We have long followed the trend of wireless substitution for landlines and the growing market share for VoIP as an alternative to traditional telco service. In a report released earlier this month, USTelecom said that, according to its estimates, more households now use wireless only than those that use an incumbent local exchange carrier (ILEC) phone service. The trade association's analysis and projections suggests that at the end of 2012 ILECs were no longer the dominant provider of residential voice services as more consumers "cut the cord" and as they transitioned to VoIP.
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The analysis and projections are based on various sources, including the Federal Communications Commission, the Centers for Disease Control, U.S. Census data and a variety of financial reports. According to the report, 39% of households were "wireless only" in 2012, and 43% are expected to have cut the cord by the end of 2013. The analysis estimates that 32% of households in 2013 will use a landline for voice services from someone other than an ILEC, leaving ILECs with 25% of the residential voice market by the end of 2013. (The ILEC share also includes VoIP services that the ILECs offer, estimated to be 6%).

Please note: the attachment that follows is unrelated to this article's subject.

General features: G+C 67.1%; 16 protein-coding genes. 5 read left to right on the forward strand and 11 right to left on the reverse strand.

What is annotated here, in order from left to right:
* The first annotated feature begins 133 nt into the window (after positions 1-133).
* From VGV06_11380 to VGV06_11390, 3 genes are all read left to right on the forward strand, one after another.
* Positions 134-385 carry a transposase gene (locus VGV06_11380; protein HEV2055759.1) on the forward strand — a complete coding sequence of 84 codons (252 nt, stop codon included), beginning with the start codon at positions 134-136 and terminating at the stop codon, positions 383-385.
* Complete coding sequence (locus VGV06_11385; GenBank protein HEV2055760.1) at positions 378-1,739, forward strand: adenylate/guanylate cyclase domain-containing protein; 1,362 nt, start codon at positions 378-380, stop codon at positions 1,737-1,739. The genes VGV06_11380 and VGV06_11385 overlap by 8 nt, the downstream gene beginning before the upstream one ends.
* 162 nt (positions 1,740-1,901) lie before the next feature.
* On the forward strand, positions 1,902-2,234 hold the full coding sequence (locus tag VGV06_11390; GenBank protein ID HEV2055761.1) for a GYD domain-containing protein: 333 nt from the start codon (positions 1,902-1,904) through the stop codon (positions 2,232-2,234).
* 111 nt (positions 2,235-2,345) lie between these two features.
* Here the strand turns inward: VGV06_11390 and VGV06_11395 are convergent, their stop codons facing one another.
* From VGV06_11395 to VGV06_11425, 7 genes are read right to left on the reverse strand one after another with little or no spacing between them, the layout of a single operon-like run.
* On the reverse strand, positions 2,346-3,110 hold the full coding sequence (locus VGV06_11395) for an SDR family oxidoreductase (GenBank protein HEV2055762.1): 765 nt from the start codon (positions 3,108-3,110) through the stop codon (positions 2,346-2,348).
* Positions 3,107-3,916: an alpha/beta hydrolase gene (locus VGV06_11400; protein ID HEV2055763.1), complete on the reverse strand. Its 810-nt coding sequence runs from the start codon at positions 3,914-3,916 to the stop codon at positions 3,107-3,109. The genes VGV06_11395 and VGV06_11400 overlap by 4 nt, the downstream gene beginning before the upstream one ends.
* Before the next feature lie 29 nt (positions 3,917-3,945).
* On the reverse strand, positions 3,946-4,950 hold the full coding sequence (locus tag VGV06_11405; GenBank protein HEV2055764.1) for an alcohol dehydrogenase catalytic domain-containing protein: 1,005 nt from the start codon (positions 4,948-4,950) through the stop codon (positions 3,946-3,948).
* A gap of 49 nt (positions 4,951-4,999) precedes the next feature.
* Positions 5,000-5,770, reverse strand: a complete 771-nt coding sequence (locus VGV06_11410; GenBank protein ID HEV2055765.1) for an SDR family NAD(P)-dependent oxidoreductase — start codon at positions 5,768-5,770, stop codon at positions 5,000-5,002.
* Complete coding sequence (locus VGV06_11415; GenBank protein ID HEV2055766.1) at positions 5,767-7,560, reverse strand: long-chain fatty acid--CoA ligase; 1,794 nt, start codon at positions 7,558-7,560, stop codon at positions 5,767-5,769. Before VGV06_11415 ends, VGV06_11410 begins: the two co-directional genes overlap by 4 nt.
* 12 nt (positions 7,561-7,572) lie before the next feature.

As a reference point, ILECs had 42% market share in 2011, while cable operators had about 20%. Cable operators who provide VoIP services make up the biggest group of landline voice providers who have taken ILEC market, accruing a projected 26.7% share by the end of 2013. "Over the top" (OTT) VoIP providers account for about 3% of the residential voice market.
More information from this report, including more data and a discussion of the methodology, can be found here. Out thanks to USTelecom for releasing this data and analysis.